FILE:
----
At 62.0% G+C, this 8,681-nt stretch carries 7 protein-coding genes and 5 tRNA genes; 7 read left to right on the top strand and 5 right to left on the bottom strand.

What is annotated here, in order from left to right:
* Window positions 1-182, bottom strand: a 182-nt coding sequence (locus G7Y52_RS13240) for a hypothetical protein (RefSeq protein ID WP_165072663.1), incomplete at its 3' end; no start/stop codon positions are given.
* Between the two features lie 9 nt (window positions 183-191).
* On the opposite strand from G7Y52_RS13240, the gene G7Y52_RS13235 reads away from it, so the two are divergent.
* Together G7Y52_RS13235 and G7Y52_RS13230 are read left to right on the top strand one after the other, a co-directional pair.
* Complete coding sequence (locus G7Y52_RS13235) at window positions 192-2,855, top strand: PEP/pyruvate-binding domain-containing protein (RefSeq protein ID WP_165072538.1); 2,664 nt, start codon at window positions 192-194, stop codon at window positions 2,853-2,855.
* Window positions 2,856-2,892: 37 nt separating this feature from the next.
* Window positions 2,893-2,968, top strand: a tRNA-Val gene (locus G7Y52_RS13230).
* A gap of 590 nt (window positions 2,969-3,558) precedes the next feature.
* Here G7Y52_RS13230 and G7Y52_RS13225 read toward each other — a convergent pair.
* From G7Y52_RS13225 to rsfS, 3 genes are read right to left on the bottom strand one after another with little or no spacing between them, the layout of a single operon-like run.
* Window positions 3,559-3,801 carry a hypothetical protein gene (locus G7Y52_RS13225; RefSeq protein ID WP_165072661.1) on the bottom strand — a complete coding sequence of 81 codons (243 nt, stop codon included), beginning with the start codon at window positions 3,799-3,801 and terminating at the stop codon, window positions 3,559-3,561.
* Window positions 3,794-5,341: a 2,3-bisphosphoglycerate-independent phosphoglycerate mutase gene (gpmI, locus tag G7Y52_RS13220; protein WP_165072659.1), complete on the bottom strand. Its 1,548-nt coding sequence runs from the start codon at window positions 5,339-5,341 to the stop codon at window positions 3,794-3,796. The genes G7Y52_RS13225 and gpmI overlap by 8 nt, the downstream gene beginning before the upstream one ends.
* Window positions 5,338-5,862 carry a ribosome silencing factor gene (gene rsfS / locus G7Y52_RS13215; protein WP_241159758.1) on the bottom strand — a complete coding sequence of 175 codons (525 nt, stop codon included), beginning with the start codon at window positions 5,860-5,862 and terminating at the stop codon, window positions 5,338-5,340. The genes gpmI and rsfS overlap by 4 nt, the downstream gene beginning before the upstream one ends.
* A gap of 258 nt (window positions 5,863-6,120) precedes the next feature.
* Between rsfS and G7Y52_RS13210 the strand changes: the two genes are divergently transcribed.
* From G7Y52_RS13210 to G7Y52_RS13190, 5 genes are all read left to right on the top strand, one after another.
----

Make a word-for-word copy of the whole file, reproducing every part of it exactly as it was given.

At 62.0% G+C, this 8,681-nt stretch carries 7 protein-coding genes and 5 tRNA genes; 7 read left to right on the top strand and 5 right to left on the bottom strand.

What is annotated here, in order from left to right:
* Window positions 1-182, bottom strand: a 182-nt coding sequence (locus G7Y52_RS13240) for a hypothetical protein (RefSeq protein ID WP_165072663.1), incomplete at its 3' end; no start/stop codon positions are given.
* Between the two features lie 9 nt (window positions 183-191).
* On the opposite strand from G7Y52_RS13240, the gene G7Y52_RS13235 reads away from it, so the two are divergent.
* Together G7Y52_RS13235 and G7Y52_RS13230 are read left to right on the top strand one after the other, a co-directional pair.
* Complete coding sequence (locus G7Y52_RS13235) at window positions 192-2,855, top strand: PEP/pyruvate-binding domain-containing protein (RefSeq protein ID WP_165072538.1); 2,664 nt, start codon at window positions 192-194, stop codon at window positions 2,853-2,855.
* Window positions 2,856-2,892: 37 nt separating this feature from the next.
* Window positions 2,893-2,968, top strand: a tRNA-Val gene (locus G7Y52_RS13230).
* A gap of 590 nt (window positions 2,969-3,558) precedes the next feature.
* Here G7Y52_RS13230 and G7Y52_RS13225 read toward each other — a convergent pair.
* From G7Y52_RS13225 to rsfS, 3 genes are read right to left on the bottom strand one after another with little or no spacing between them, the layout of a single operon-like run.
* Window positions 3,559-3,801 carry a hypothetical protein gene (locus G7Y52_RS13225; RefSeq protein ID WP_165072661.1) on the bottom strand — a complete coding sequence of 81 codons (243 nt, stop codon included), beginning with the start codon at window positions 3,799-3,801 and terminating at the stop codon, window positions 3,559-3,561.
* Window positions 3,794-5,341: a 2,3-bisphosphoglycerate-independent phosphoglycerate mutase gene (gpmI, locus tag G7Y52_RS13220; protein WP_165072659.1), complete on the bottom strand. Its 1,548-nt coding sequence runs from the start codon at window positions 5,339-5,341 to the stop codon at window positions 3,794-3,796. The genes G7Y52_RS13225 and gpmI overlap by 8 nt, the downstream gene beginning before the upstream one ends.
* Window positions 5,338-5,862 carry a ribosome silencing factor gene (gene rsfS / locus G7Y52_RS13215; protein WP_241159758.1) on the bottom strand — a complete coding sequence of 175 codons (525 nt, stop codon included), beginning with the start codon at window positions 5,860-5,862 and terminating at the stop codon, window positions 5,338-5,340. The genes gpmI and rsfS overlap by 4 nt, the downstream gene beginning before the upstream one ends.
* A gap of 258 nt (window positions 5,863-6,120) precedes the next feature.
* Between rsfS and G7Y52_RS13210 the strand changes: the two genes are divergently transcribed.
* From G7Y52_RS13210 to G7Y52_RS13190, 5 genes are all read left to right on the top strand, one after another.